## Galileo and the Magic Numbers and Testing

“Well, we’ll have to work on that Greek grammar.  Now, how about mathematics?”

“Mathematics? You mean arithmetic?  I can add and subtract numbers.”

“Do you know Pythagorean number magic?”

Galileo shook his head.  He about witches magic and black magic, but number magic –?  That was a new kind of magic.
Borghini went to the cupboard and returned with a handful of little white pebbles.

“Pythagoras was a Greek philosopher who lived over two thousand years ago.  He loved numbers.  For him, the whole universe could be explained by mathematics.  He thought numbers could describe beauty, music, and even the acts of gods and men.  Your father is a musician, is he not?”

“Yes, Master, and a fine one.”

“So I am told.  Then you will understand what I mean when I say that Pythagoras invented the first numbered musical scale.”

“He must have been a very great man, indeed, to have done that.”

Master Jacopo knelt on the floor and motioned Galileo to do the same.  Galileo’s eyes widened.  This was a strange way for a teacher to act!  Most of his friends had told him dreadful stories of their teachers.  They all insisted upon strict discipline and were very formal and strict.  Yet this teacher was asking him to sit on the floor to play games!  Galileo sat, legs crossed like a Saracen.

“Now, this is the magic,” said Borghini.  He placed one pebble on the floor.

———-

That was a passage from the new book I read this week –  “Galileo and the Magic Numbers” by Sidney Rosen.

I’ve spent a week trying to write this post.  Mainly for I was not sure what to write, and partly because I kept getting interrupted.  I’m just going to blame the interruptions 😉 .  However, after a flood of emails coming through on one of my homeschooling lists, I’m going to take what I liked about the above book and tie it into testing.

Galileo was not homeschooled per say, but he was privately tutored for a couple of years, meaning he was taught one-on-one, which is, basically homeschooling.  The above passage describes how out-of-the-box Galileo’s teacher was in his teachings and how it impacted Galileo.  Galileo ended up going to a monastery to learn for a few years, and then to university.  He spent most of his life learning, teaching or in some what associated with a university.  For the longest of time (shall I dare say until the past 50 years or so???) each teacher, each school, each chain of thought taught their students differently.  It seemed to work just fine.  We have benefited greatly from people such as Copernicus, Aristotle, Galileo, Leonardo da Vinci, Benjamin Franklin, Albert Einstein, Samuel Morse, the Wright brothers, Thomas Edison, Graham Bell and Alexander Fleming (discoverer of penicillin) just to name a few.  I have not read all these biographies yet, but of the ones I have read about, the education was all very different, and sometimes the person just could not get into learning the way it was taught and seemed like a “bad” student.  In the end, we see that each of these people all learned in various ways and contributed greatly to our lives today.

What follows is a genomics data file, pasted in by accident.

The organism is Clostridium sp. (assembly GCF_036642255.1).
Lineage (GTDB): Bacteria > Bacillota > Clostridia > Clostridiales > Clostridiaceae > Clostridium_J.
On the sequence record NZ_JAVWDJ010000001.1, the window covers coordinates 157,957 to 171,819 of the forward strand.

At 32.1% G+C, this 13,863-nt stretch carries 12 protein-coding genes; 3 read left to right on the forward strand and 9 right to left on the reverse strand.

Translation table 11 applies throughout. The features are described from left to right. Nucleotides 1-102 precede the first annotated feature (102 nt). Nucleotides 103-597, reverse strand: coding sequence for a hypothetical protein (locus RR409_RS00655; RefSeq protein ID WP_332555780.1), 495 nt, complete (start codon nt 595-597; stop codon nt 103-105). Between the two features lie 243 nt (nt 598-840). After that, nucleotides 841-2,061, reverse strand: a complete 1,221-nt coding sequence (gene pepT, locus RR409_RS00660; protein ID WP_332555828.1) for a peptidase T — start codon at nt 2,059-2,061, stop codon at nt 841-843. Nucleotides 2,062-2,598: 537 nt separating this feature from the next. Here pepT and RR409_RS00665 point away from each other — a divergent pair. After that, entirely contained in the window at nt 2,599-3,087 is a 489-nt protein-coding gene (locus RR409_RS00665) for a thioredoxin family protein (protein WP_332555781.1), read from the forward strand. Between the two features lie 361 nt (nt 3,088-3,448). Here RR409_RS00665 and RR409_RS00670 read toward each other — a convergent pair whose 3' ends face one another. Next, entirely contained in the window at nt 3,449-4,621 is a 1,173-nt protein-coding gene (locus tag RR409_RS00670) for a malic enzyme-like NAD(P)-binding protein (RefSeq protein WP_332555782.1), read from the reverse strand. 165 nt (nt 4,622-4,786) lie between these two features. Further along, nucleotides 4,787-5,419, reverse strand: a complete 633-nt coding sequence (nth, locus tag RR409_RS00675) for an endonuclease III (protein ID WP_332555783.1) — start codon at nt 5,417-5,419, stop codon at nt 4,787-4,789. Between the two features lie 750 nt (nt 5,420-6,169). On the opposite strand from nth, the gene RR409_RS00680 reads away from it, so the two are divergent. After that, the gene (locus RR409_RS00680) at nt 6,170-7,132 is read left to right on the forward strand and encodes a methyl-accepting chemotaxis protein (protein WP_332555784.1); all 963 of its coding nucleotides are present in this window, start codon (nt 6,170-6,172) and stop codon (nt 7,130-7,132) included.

This brings me to standardized testing.  There is a big push to have standardized testing in the public schools.  Public schools in each state are given the curriculum to use for each grade.  They are told what to teach.  At the end, students take tests to see how much they have learned.  It is easy then for each state to compile a “standard” test for each grade, for every child across the state learns the same thing for each grade.

A homeschool student does not necessarily learn what they learn in public/private schools at the same time these students learn the material.  Is that wrong or bad?  Most would agree that not a problem.

I have 4 beautiful boys.  For each child, I have to teach them very differently, and at different ages I have to teach them differently as well.  One child can read to himself or a brother in the same room that I am reading out loud to another boy.  Others need to be in a totally different room when I am talking out loud for it is distracting.  Some boys can do math in the same room with me when I am busy with another boy, and yet, I have a boy who needs absolute silence and my 100% undivided attention when he does his math – not that I do any of the work for him, he just needs me to sit next to him and make him feel important by sitting there absorbed in only him.